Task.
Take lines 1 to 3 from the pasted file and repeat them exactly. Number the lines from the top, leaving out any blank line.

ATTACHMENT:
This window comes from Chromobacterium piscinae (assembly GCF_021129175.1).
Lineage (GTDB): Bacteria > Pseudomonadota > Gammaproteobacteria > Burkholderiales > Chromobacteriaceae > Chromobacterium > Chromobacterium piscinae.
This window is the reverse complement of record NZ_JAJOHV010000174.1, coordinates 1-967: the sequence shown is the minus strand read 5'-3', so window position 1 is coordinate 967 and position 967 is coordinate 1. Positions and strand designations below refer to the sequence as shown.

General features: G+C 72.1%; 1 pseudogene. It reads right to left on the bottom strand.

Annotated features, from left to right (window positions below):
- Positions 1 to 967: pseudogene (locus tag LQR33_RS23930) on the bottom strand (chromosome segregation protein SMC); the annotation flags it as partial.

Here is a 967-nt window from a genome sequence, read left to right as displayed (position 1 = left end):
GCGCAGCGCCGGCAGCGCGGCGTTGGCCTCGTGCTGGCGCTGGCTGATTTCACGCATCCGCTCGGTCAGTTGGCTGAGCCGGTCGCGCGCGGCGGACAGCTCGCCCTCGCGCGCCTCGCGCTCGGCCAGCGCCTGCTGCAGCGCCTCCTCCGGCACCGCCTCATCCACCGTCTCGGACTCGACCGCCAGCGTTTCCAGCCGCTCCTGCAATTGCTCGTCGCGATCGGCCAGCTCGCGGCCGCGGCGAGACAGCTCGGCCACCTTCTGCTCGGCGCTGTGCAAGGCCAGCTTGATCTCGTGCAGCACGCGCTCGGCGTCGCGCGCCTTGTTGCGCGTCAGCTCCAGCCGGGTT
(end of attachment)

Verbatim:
This window comes from Chromobacterium piscinae (assembly GCF_021129175.1).
Lineage (GTDB): Bacteria > Pseudomonadota > Gammaproteobacteria > Burkholderiales > Chromobacteriaceae > Chromobacterium > Chromobacterium piscinae.
This window is the reverse complement of record NZ_JAJOHV010000174.1, coordinates 1-967: the sequence shown is the minus strand read 5'-3', so window position 1 is coordinate 967 and position 967 is coordinate 1. Positions and strand designations below refer to the sequence as shown.